"Well now, darlin', I'd love to see you," he drawled.
"If you'll give me your phone, I'll make it easy for you," she said.
He fished it out of his pocket and handed it over to her. She programmed her number into it and gave it back. Then she picked up his hand and wrote the land line number for the inn on his palm. "Now we have no excuse not to call each other, unless you're married, engaged, or dating. I don't trespass on another woman's property."
"No, ma'am. None of the above." He shook his head and wondered if she felt the same sparks he did. "Why didn't you talk like this a couple of weeks ago when I saw you at the Christmas party?"
She turned around and started across the floor without answering. Which in some ways gave him all the answer he needed. "We should get this mess cleaned up," she said.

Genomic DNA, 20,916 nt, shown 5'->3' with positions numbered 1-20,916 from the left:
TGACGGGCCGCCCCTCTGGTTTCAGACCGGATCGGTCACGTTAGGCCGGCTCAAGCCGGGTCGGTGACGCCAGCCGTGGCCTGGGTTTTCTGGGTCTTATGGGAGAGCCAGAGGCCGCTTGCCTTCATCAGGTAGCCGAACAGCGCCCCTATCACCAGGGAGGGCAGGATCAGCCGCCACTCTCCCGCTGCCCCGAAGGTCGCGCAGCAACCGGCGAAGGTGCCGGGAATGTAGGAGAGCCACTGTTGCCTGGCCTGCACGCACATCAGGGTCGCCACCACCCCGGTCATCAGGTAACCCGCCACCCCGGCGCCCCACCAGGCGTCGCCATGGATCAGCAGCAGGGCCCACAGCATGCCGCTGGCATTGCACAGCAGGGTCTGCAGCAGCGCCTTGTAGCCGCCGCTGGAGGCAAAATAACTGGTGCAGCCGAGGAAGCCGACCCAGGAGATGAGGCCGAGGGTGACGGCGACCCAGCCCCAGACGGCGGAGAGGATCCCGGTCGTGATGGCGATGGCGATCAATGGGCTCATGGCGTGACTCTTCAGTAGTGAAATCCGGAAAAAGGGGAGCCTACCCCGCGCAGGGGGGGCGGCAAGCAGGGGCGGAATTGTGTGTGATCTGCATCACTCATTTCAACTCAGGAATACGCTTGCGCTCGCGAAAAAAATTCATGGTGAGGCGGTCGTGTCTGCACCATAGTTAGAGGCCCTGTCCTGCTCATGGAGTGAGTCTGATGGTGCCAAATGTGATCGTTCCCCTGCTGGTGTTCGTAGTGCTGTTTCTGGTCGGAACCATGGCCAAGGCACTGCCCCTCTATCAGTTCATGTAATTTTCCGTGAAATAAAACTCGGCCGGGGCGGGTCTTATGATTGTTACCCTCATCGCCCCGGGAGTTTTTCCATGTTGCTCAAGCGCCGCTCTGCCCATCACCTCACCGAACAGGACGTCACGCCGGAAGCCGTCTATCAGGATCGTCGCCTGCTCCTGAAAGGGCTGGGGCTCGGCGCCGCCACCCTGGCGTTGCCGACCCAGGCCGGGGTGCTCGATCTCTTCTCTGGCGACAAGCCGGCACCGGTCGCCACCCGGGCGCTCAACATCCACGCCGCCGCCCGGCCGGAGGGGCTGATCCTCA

"Where's a mop? I made this mess. I'll clean it up."
"That's sweet of you." Rose led him into the storeroom. "The mop is in the closet along with more of those cheap plastic bowls."
He found the mop and carried it back out to the shop. "I came to buy my sister a present for her birthday," he told her.
She laid a hand over her heart. "My poor little heart is broken. I thought you came in just to see me."
"You lied to me, Rose O'Malley." He leaned on the mop. "You said you'd changed. I don't see that at all."
She cocked her head to one side, just like she had the first time he'd sat down beside her in the school cafeteria. "What exactly do you mean?"
"That you're still sassy as ever," he answered.
"I'll take that as a compliment," she said. "Now, do you see something you'd like for Emily's birthday?"
She remembered his sister's name—that had to be a good thing, right?
"I haven't had time to look around. I was too busy sticking my foot in a big bowl of water," he joked.
"How about scented candles?" Rose asked.